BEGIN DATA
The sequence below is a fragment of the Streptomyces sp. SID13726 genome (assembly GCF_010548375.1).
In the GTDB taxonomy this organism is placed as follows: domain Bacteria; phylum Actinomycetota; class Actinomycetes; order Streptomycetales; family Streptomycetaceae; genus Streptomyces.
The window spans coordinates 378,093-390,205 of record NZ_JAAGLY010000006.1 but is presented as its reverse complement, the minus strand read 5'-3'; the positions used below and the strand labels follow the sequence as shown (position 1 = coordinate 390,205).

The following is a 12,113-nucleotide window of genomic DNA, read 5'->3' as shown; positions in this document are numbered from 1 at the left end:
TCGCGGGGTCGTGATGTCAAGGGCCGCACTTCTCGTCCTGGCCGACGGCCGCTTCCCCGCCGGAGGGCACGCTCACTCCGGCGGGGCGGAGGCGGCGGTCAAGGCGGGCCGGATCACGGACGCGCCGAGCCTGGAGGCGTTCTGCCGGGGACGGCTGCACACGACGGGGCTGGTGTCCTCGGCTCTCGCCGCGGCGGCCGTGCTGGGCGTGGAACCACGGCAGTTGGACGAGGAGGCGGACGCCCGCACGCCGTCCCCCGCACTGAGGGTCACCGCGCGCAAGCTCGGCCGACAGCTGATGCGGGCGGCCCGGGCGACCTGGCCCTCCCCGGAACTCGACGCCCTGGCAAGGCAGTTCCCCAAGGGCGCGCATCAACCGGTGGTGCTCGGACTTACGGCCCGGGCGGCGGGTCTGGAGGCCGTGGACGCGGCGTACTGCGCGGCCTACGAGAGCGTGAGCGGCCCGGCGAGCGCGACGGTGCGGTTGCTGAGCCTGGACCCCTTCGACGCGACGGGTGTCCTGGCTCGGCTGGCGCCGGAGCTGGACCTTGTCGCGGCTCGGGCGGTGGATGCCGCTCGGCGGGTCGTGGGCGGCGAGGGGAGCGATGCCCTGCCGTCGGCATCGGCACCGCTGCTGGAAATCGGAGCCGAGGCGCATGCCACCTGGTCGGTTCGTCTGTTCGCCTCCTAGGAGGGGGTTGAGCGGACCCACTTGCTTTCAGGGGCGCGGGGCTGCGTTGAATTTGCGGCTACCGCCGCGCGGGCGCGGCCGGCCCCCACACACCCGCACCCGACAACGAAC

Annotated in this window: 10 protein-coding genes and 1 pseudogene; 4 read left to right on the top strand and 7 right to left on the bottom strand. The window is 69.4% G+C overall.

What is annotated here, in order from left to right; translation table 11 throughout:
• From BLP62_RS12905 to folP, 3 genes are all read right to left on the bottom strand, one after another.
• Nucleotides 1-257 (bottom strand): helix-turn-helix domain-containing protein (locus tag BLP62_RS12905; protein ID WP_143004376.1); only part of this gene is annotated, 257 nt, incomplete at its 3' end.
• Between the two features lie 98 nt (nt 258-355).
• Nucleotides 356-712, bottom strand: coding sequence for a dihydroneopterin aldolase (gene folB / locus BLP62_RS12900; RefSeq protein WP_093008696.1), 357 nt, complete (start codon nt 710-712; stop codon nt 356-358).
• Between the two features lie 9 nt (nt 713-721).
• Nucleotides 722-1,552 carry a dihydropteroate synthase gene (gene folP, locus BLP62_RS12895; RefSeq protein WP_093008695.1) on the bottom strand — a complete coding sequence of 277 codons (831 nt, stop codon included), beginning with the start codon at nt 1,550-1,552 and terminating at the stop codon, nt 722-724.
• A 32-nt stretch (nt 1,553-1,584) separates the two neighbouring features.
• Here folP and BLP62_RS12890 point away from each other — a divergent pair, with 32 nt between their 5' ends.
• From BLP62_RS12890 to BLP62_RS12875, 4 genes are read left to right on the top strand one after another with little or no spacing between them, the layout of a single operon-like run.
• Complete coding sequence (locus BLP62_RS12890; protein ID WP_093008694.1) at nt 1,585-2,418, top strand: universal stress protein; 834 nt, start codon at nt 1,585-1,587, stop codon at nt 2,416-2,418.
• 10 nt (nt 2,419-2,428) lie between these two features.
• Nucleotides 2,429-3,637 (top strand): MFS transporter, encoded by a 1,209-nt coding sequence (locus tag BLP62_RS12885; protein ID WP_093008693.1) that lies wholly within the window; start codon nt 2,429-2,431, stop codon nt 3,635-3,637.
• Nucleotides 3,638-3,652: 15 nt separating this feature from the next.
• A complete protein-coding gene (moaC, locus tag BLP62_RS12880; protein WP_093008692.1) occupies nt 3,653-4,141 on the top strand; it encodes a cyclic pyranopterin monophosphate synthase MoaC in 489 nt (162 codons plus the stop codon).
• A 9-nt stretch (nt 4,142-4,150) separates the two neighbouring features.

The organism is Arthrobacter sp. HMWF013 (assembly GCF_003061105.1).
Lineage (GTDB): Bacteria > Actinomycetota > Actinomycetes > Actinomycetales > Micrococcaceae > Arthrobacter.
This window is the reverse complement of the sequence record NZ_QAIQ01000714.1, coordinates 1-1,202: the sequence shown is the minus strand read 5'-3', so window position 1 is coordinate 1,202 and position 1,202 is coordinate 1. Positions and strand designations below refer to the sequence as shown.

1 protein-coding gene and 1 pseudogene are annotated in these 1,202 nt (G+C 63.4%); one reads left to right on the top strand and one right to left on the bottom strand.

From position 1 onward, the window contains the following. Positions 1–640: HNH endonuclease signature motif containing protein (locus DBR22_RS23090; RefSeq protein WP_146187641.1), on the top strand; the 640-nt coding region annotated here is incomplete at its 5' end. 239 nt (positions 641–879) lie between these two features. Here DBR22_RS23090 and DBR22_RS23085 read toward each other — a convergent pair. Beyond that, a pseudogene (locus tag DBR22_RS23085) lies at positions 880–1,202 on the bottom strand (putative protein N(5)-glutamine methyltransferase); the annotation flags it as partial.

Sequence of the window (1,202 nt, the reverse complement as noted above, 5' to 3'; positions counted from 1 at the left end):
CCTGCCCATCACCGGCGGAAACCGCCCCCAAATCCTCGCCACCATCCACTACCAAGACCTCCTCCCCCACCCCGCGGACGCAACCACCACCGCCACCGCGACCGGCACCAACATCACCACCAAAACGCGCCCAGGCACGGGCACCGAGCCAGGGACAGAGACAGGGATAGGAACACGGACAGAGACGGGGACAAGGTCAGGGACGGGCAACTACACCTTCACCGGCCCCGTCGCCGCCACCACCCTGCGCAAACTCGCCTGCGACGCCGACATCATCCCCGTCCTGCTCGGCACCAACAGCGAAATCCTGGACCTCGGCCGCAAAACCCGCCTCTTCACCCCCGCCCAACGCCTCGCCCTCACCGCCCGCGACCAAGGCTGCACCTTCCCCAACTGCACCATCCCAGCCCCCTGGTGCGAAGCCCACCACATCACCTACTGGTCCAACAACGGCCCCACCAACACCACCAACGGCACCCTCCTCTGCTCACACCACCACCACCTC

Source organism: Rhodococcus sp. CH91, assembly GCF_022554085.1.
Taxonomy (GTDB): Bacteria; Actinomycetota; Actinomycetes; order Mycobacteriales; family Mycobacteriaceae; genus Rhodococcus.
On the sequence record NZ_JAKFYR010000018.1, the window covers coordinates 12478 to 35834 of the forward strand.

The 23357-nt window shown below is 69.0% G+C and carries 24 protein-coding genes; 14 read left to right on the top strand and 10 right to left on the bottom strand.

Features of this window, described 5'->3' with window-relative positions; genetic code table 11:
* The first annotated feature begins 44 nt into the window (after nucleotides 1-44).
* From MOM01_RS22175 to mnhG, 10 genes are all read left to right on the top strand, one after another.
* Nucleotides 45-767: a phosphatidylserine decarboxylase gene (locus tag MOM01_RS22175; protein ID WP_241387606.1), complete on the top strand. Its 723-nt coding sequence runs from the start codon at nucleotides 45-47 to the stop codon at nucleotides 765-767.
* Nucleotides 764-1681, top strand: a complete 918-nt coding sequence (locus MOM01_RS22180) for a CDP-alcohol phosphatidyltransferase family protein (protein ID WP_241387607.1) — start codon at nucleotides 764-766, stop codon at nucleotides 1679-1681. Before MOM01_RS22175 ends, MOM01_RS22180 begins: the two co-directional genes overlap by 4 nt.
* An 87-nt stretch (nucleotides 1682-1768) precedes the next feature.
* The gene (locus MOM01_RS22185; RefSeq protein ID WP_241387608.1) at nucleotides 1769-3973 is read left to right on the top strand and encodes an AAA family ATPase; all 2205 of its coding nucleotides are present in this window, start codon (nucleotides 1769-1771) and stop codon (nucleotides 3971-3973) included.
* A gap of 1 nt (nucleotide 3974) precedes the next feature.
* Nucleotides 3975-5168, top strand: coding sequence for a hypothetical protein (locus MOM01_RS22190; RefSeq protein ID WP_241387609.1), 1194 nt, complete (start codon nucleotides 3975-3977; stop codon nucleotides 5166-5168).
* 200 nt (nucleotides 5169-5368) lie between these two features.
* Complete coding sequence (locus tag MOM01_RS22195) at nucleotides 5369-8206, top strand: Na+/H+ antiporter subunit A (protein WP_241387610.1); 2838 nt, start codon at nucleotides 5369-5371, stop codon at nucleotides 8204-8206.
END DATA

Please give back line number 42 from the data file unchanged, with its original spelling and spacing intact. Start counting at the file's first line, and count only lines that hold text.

* Nucleotides 3975-5168, top strand: coding sequence for a hypothetical protein (locus MOM01_RS22190; RefSeq protein ID WP_241387609.1), 1194 nt, complete (start codon nucleotides 3975-3977; stop codon nucleotides 5166-5168).